Wall Street's roller coaster ride shows no sign of slowing, in part because events unfolding in Europe are renewing fears that in a financially intertwined world, a crisis on one side of the Atlantic Ocean will migrate to the other.
What's happening in Europe is nothing short of monumental, if at times difficult to comprehend for many Americans. Here are some answers to questions about what's going on there:
U.S. stocks on Wednesday erased the gains from a day earlier because of Europe fears. What's up?
After last Friday's downgrade of U.S. government bonds by Standard & Poor's, investor eyes are on France, which also could lose its AAA rating. Investors worry that French banks are vulnerable to the broader European debt problems, and one bank in particular is at the height of worries, Societe Generale. Share prices of U.S. banks tumbled Wednesday because of fears that they're on the other side of a range of business deals with French and European banks.
How are European leaders reacting?
Unlike the U.S. Congress, French President Nicolas Sarkozy, Spanish Prime Minister Jose Luis Zapatero and British Prime Minister David Cameron have interrupted their August vacations to attend to the problems. Sarkozy is expected to propose later this month a mix of tax hikes and spending cuts to boost France's budget trajectory.
Aren't U.S. banks less exposed to European debt problems?
They certainly are thought to be, because they don't own lots of European bonds. While there are 7,575 banks in the United States, there aren't much more than a handful in many countries in Europe, so problems there are concentrated in institutions that are tightly woven into the economies of these countries. If a European bank collapses, there will be a more direct hit on a country's economy.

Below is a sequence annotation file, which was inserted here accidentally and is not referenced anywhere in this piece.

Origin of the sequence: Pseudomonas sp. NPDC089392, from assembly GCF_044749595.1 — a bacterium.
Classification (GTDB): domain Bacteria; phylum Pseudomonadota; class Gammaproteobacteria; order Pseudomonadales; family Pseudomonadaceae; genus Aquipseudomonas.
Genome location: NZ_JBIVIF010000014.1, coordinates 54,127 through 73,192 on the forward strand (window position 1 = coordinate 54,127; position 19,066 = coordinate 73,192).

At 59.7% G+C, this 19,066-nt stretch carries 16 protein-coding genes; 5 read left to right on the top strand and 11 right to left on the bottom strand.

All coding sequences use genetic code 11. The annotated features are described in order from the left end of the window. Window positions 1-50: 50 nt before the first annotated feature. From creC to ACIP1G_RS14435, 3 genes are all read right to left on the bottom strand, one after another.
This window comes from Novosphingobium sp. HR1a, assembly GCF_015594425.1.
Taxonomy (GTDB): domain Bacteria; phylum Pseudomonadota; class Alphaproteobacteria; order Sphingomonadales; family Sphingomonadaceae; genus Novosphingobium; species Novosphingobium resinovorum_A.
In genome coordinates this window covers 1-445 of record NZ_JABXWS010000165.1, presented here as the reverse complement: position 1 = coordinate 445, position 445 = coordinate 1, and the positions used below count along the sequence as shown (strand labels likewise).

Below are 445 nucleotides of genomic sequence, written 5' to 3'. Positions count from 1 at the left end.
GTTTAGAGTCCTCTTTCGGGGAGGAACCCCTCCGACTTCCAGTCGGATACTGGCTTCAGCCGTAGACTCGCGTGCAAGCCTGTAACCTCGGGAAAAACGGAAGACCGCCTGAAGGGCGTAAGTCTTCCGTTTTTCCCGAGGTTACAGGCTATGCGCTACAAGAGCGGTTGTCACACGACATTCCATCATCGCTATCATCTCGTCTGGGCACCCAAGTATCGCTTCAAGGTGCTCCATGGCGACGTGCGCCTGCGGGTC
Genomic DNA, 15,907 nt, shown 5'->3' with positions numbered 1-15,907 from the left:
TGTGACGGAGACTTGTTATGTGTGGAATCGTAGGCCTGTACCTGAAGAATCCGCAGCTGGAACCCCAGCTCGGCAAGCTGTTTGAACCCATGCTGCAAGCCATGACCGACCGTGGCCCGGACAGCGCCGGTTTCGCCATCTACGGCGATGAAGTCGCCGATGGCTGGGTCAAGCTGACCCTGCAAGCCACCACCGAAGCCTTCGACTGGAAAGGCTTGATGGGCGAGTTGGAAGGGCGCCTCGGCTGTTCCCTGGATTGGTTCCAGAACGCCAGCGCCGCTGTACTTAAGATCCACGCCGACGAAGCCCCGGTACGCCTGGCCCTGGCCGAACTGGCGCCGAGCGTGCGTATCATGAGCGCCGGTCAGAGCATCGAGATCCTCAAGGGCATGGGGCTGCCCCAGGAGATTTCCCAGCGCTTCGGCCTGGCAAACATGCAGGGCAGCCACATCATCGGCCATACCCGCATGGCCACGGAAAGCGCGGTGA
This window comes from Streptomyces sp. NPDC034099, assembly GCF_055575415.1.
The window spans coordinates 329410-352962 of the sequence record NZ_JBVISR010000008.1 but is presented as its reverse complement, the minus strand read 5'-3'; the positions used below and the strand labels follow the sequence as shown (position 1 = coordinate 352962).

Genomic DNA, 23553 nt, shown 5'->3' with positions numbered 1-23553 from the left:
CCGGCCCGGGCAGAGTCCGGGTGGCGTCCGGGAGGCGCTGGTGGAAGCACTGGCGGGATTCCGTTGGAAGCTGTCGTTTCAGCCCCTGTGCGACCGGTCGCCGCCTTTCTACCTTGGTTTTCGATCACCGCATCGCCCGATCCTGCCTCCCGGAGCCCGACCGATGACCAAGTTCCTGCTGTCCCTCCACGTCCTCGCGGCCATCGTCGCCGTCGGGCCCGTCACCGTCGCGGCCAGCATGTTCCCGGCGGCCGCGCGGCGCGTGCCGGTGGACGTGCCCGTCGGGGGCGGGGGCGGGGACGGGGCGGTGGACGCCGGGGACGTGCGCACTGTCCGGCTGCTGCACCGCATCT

Wasn't Europe's problem really a problem of Greece defaulting on its debt?
Initially it was, but Greece's troubles have spread to other nations and exposed the structural weaknesses in the 27-member European Union. Seventeen of the EU members use a common currency, the euro. They're under the umbrella of a common monetary policy, run by the European Central Bank, but they still have their own individual policies on taxes and spending. This has meant that healthier, more responsible economies, such as Germany, are paying for the sins of weaker ones, and Germans aren't happy about it.
What can Europe do about it?
The countries can either break apart or move faster to common tax-and-spend policies. For now, it seems the move is to integrate further. It means countries such as France, Spain and Italy ceding some of their sovereignty to a broader euro-zone power. There have been fiscal targets for member countries, but that's different from iron-clad requirements.
This is happening already as a condition for the European Central Bank providing emergency lending to struggling countries. In exchange for purchasing Italian bonds, the central bank has demanded labor reforms, a balanced budget by 2013 and other painful steps. It hasn't spelled out what it will require of Spain, but it's expected to be equally tough and politically unpopular.
Still, why should I care about these changes in Europe?
While the dollar is the world's reserve currency, the euro has emerged as the alternative reserve currency. Business is done globally in dollars and euros, particularly the oil business. Central banks around the world hold dollars and euros in deposit. So anything dramatic that affects the euro is going to matter across the globe.